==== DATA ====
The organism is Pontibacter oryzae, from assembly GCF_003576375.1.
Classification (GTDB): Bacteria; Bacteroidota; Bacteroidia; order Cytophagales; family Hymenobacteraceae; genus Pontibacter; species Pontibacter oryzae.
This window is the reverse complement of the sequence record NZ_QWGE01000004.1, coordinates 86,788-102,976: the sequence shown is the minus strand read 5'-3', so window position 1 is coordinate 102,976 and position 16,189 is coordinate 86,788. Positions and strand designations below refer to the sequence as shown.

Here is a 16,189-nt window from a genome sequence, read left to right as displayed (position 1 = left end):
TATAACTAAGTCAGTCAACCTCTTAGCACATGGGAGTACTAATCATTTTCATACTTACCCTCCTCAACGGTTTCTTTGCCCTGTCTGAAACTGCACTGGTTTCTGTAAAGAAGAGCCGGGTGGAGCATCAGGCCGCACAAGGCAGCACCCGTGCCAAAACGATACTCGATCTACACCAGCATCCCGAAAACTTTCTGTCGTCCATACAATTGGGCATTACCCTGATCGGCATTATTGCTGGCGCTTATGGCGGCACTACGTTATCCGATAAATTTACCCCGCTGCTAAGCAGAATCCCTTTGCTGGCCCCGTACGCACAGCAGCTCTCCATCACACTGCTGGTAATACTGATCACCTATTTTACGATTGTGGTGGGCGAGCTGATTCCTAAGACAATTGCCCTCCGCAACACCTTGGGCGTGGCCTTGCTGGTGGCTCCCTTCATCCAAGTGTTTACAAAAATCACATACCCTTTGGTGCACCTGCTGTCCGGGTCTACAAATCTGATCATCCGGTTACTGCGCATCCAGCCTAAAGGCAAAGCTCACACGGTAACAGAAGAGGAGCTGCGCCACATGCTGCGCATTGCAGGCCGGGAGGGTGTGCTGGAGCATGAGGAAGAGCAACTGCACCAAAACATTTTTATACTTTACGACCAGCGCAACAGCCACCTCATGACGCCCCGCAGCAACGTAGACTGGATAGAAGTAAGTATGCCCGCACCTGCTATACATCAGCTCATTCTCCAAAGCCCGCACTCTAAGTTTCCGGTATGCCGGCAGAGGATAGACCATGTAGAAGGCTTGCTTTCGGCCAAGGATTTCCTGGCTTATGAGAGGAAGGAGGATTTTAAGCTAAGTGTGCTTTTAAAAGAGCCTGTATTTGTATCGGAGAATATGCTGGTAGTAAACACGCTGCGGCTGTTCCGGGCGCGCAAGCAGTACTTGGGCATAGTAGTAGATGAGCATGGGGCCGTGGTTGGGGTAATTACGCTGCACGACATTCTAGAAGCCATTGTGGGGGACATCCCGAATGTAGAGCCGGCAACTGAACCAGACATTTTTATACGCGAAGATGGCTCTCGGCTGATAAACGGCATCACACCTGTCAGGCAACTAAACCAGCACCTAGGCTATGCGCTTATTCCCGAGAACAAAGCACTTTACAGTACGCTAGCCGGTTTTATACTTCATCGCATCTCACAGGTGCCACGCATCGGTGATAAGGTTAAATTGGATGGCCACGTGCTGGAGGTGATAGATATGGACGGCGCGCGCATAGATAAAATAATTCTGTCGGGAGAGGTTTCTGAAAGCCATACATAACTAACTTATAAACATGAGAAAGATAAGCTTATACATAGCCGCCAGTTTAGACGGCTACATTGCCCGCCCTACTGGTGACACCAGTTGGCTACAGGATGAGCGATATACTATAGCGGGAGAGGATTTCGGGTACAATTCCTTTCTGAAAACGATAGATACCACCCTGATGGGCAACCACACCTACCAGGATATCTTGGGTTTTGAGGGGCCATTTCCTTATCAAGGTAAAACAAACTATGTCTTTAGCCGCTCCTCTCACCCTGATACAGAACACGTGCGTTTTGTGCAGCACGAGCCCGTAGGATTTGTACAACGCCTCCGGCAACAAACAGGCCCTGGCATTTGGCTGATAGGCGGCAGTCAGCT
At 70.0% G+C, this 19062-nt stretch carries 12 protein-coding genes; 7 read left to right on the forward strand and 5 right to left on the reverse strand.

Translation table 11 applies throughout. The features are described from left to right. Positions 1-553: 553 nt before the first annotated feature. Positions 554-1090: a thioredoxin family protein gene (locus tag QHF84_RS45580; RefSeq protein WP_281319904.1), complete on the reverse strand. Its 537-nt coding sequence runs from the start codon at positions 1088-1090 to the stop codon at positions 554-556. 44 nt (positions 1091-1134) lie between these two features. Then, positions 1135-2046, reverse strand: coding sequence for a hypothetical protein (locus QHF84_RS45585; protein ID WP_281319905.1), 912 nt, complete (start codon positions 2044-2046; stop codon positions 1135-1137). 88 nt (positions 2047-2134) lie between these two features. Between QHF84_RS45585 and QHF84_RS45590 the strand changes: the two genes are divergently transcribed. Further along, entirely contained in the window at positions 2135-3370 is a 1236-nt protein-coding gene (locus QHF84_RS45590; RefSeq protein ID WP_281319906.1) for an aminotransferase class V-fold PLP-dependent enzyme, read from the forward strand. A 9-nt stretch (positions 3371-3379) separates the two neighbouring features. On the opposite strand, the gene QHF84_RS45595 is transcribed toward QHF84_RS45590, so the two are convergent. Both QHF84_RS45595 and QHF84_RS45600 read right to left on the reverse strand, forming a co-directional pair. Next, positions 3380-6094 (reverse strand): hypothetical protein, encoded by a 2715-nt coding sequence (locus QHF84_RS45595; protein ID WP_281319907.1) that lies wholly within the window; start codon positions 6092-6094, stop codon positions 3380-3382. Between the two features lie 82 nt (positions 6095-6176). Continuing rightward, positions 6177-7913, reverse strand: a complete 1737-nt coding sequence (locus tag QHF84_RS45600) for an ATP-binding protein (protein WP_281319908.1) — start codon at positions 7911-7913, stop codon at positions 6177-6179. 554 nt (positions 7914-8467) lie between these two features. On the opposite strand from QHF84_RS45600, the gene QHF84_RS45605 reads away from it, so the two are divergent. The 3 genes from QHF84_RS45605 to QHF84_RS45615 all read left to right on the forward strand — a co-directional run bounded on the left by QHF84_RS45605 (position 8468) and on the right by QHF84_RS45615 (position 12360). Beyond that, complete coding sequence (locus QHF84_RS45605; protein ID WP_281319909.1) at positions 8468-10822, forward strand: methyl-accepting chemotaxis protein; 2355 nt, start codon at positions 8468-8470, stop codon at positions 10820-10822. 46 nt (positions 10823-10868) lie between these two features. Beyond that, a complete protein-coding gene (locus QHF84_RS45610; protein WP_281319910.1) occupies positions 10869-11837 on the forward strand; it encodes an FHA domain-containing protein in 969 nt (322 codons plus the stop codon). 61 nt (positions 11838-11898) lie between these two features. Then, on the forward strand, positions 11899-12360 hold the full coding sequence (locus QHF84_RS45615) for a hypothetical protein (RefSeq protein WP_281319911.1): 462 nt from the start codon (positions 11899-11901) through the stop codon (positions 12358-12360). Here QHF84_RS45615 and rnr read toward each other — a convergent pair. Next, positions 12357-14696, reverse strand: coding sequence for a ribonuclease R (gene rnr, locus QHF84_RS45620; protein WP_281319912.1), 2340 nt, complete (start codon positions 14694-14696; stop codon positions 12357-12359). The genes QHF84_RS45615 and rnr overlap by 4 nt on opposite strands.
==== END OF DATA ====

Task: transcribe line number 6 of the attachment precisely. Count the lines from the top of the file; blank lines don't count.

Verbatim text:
At 70.0% G+C, this 19062-nt stretch carries 12 protein-coding genes; 7 read left to right on the forward strand and 5 right to left on the reverse strand.